At the heart of the shared Domane platform is the IsoSpeed decoupler, designed by Trek engineers to allow the seat tube to flex independently from the top-tube-to-seatstay junction. Why? Trek says it increases vertical compliance to twice that of its nearest competitor without compromising pedaling efficiency. A ride partner commented that he could see about one centimeter of movement on the Classics Edition, verifying Trek’s claim. I can vouch that it took the edge off of what normally is a rather stiff and unforgiving ride, having ridden Trek’s Series 7 Madone last year in my lead-up to L’Etape du Tour in Annecy, France.
OCLV 600 Series carbon
Trek began producing silver-brazed lugged steel bicycles in the mid 1970s, transitioning to bonded aluminum in the mid 1980s and glued carbon and aluminum in the late 1980s. In 1992 Trek engineers developed its legacy OCLV (Optimum Compaction, Low Void) carbon manufacturing process, enabling the Waterloo, Wisconsin, manufacturer to remove unwanted weight while fine-tuning the amount of carbon where needed, addressing handling and stiffness concerns for riders. While OCLV is still a continuing manufacturing process for Trek, the lion’s share of production has shifted to Asia to accommodate worldwide demand. The Domane models differ greatly from the original OCLV models, and both test bikes use 600 Series carbon for high-performance use.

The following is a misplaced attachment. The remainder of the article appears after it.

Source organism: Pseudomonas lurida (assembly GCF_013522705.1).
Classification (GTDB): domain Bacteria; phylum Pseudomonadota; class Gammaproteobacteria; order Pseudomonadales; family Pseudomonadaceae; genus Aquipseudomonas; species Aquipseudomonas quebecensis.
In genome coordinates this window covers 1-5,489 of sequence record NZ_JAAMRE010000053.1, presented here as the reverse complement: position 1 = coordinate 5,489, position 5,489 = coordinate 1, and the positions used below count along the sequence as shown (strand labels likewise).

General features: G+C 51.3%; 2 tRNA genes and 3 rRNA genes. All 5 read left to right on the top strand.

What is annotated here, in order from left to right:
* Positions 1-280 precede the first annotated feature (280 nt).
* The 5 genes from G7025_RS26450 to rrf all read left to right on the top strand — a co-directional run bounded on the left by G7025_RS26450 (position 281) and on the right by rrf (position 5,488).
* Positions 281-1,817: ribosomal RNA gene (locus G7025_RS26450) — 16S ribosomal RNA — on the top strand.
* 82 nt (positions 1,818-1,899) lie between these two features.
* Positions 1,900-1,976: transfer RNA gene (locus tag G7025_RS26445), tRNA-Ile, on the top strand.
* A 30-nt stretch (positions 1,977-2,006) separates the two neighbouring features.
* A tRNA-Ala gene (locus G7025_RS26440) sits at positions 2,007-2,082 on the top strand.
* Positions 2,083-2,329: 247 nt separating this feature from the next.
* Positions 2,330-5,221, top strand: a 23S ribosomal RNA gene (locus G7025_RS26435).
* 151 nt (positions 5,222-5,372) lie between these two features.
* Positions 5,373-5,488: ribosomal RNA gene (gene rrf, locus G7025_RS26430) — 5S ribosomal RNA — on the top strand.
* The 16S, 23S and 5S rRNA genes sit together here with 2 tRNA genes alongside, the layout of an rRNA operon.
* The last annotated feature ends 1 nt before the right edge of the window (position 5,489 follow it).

Click through to see more details of each bike.
Editor’s note: This review originally appeared in Issue #30 of Bicycle Times. To make sure you never miss a bike review, order a subscription and you’ll be ready for the everyday cycling adventure.
New technology includes Trek’s exclusive net molding, a process introduced in 2007 that eliminated the need for aluminum cups in the head tube and bottom bracket shell, shedding weight and increasing stiffness where needed. In fact, Trek’s BB90 bottom bracket (90 millimeters wide, get it?) eliminates external bottom bracket cups entirely, providing a wider surface for the seat- and down-tube junction, which adds ride-tuned stiffness. Its 3S integrated chain keeper also ensures no frustrating chain drops into the expensive carbon frame.